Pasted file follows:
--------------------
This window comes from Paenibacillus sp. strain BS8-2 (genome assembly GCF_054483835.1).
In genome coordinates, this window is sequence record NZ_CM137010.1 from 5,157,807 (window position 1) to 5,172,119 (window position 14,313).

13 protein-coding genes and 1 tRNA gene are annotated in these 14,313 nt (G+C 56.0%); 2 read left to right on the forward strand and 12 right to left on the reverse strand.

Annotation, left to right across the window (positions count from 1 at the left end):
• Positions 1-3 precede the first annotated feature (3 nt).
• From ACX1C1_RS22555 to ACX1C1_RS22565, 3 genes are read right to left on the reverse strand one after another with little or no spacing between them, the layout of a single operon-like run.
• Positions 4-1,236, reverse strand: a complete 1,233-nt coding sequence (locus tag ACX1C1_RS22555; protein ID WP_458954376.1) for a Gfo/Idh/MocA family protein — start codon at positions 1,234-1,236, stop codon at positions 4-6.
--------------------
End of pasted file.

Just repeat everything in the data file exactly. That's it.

This window comes from Paenibacillus sp. strain BS8-2 (genome assembly GCF_054483835.1).
In genome coordinates, this window is sequence record NZ_CM137010.1 from 5,157,807 (window position 1) to 5,172,119 (window position 14,313).

13 protein-coding genes and 1 tRNA gene are annotated in these 14,313 nt (G+C 56.0%); 2 read left to right on the forward strand and 12 right to left on the reverse strand.

Annotation, left to right across the window (positions count from 1 at the left end):
• Positions 1-3 precede the first annotated feature (3 nt).
• From ACX1C1_RS22555 to ACX1C1_RS22565, 3 genes are read right to left on the reverse strand one after another with little or no spacing between them, the layout of a single operon-like run.
• Positions 4-1,236, reverse strand: a complete 1,233-nt coding sequence (locus tag ACX1C1_RS22555; protein ID WP_458954376.1) for a Gfo/Idh/MocA family protein — start codon at positions 1,234-1,236, stop codon at positions 4-6.